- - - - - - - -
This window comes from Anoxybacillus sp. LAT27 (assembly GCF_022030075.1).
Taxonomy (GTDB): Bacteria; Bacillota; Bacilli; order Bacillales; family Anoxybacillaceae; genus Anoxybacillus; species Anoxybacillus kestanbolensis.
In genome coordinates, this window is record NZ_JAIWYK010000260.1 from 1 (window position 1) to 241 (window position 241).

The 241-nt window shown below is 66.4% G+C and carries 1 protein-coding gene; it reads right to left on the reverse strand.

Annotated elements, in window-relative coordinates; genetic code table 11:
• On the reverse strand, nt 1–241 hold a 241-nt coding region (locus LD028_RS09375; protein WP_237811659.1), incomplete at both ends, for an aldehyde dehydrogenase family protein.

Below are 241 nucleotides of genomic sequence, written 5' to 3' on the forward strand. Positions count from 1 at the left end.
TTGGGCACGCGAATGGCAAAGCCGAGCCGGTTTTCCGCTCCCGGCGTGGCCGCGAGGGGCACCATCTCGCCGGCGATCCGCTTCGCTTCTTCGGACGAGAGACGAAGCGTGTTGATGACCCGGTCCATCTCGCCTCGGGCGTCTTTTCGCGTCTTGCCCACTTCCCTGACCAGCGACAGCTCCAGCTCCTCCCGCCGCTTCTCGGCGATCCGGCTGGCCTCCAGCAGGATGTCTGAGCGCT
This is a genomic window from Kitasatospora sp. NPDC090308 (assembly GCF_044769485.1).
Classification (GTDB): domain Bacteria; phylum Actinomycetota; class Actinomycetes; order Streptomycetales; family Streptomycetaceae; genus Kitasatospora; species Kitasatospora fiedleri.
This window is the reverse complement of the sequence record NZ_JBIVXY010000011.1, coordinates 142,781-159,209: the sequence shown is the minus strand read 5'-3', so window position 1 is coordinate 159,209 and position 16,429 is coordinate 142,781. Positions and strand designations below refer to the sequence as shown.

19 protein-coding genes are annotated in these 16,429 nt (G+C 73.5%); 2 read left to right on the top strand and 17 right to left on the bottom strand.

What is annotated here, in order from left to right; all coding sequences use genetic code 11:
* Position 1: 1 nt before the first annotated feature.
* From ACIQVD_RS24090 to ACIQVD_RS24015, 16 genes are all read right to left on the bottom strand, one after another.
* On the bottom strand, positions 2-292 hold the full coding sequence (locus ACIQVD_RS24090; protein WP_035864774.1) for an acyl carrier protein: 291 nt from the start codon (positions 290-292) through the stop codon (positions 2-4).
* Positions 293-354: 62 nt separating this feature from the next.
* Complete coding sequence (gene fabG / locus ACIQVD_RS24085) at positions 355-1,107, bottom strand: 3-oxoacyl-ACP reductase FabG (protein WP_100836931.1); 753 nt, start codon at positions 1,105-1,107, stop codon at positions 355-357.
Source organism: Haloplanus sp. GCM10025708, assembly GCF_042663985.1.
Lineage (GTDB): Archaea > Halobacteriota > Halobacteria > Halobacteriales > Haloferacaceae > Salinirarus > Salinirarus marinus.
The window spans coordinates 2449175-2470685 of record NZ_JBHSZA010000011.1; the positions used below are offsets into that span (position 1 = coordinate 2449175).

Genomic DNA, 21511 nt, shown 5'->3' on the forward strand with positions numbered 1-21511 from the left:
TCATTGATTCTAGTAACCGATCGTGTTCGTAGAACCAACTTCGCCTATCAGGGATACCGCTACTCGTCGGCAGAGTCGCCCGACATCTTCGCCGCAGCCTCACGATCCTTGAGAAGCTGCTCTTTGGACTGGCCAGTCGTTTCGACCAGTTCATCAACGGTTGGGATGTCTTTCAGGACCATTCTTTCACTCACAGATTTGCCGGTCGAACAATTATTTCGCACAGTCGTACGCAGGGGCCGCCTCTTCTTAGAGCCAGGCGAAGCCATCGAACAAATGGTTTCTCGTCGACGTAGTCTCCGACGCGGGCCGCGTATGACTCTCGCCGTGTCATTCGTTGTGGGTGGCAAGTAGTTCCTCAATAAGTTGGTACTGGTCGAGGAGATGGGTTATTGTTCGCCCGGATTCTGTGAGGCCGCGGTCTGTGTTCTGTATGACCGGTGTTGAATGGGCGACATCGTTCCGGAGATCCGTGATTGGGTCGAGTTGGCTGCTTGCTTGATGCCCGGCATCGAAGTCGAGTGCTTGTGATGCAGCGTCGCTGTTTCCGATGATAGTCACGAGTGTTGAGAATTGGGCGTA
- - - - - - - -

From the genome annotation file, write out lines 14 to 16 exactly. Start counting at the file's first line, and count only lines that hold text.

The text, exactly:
* Position 1: 1 nt before the first annotated feature.
* From ACIQVD_RS24090 to ACIQVD_RS24015, 16 genes are all read right to left on the bottom strand, one after another.
* On the bottom strand, positions 2-292 hold the full coding sequence (locus ACIQVD_RS24090; protein WP_035864774.1) for an acyl carrier protein: 291 nt from the start codon (positions 290-292) through the stop codon (positions 2-4).